It is Christmas, but worth a little look!

Former England goal keeper, David Seaman, and current or former (not sure at the moment!) Wales international Gavin Henson attempt to catch the highest “high ball”.

Better Rugby Coaching

Three of the easiest ways to help win games by David Clarke

Make sure you have done the easiest methods of winning games first, before sweating over the hard stuff.

1. Referees return
Straight after the game, always thank the referee AND do so enthusiatically. Make him want to come back to referee your team. This positive attitude will reflect well on your team and you. Referees want to work with positive teams and will give them the leeway to play and act positively. Build this over the seasons.
2. Plan your substitutions and injury replacements
In the heat of the game, an injury can cause untold disruption if there is not clear plan. It only takes a couple of minutes before the game to write out the possible substitutions and replacements.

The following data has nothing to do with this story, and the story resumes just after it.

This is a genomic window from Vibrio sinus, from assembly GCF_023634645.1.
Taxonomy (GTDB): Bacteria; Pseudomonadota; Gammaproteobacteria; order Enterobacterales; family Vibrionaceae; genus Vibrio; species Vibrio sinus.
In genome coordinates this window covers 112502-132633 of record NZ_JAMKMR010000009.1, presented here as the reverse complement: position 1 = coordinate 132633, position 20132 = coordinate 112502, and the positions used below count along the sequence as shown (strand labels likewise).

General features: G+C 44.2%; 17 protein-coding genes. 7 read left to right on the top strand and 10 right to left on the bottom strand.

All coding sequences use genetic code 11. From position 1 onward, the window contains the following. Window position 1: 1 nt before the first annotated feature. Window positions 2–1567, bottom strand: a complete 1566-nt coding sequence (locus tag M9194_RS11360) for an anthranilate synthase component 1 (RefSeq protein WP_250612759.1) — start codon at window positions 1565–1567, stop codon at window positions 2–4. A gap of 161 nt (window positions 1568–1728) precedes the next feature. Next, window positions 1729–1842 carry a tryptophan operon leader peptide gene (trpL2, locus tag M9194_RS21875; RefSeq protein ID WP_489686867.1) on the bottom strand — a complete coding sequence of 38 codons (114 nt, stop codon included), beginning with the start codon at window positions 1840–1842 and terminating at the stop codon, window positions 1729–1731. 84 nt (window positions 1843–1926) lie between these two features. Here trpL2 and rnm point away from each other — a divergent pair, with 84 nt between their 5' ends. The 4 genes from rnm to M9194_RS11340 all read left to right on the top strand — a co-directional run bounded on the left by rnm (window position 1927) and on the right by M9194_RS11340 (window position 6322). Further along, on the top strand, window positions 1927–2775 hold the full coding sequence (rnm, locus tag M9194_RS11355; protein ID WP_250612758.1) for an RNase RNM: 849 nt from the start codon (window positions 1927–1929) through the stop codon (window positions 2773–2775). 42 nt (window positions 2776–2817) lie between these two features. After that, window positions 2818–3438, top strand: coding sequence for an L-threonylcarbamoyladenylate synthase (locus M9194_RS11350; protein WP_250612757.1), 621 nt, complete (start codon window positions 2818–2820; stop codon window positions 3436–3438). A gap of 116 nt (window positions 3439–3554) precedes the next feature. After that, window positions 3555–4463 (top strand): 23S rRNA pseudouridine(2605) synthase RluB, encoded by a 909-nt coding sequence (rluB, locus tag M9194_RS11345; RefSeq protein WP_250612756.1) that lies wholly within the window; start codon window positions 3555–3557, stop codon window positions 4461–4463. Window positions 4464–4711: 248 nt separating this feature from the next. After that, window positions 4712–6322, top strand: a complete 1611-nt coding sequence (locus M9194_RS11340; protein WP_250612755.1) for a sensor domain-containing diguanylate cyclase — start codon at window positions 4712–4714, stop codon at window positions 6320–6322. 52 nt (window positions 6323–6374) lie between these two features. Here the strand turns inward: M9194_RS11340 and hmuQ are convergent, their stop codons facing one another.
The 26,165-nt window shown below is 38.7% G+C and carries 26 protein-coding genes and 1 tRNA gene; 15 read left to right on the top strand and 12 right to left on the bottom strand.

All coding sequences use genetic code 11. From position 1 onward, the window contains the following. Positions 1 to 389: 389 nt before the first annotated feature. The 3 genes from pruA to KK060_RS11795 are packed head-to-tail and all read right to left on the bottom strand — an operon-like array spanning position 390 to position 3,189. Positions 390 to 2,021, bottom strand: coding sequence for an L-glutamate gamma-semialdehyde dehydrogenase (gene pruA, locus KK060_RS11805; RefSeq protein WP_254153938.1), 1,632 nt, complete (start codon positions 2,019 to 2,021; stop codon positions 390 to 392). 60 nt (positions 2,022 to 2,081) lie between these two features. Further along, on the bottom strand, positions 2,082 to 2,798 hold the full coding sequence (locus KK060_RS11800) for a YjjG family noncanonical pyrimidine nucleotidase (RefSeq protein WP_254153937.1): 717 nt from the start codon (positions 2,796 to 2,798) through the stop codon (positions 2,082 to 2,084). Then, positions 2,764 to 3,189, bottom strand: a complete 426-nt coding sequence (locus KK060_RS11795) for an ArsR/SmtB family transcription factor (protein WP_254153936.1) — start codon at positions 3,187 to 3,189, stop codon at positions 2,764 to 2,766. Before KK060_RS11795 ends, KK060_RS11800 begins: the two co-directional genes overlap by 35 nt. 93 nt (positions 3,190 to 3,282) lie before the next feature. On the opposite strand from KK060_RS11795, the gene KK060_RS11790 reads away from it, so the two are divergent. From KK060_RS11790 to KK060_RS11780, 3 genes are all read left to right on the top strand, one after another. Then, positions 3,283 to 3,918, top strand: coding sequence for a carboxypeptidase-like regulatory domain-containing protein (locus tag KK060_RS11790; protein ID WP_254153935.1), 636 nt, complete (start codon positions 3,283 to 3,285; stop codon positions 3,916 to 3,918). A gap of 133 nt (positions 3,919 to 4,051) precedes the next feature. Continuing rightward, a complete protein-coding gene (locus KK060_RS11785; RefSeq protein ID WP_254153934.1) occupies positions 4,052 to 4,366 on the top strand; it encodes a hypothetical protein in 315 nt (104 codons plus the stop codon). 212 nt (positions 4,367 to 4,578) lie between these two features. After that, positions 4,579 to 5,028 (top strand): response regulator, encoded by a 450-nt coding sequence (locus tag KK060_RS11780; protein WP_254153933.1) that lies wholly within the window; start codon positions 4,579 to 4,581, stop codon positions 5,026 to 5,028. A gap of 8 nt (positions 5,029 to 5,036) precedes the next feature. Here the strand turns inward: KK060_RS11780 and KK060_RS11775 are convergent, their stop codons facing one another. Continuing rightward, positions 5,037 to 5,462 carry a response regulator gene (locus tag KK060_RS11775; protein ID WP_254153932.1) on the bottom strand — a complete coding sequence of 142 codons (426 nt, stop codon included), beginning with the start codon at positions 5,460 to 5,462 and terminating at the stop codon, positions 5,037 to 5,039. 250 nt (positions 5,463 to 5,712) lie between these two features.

3. Remind the players about the first minute of the game
You know what you are doing with your own kick off. You should also know what to do with a kick off receipt. These are the last words to the players before they take the pitch: what we do for the first moments of the game. It takes a minute to remind them and that focus can set the tone for the whole game.

Better Rugby Coaching

Great interactive games for your players by David Clarke

The Australian Rugby Union website has some great educational games for your players to have a go at.

Follow this link.


Better Rugby Coaching

Another ruck technique drill by David Clarke
December 1, 2010, 9:54 am
Filed under: Dan Cottrell, Rugby Coaching, Rugby Drills | Tags: , ,

Simple ruck cleanout drill, with solutions to different defender arm positions.

You can set these up in threes, with two players working, and one player observing and coaching.

Better Rugby Coaching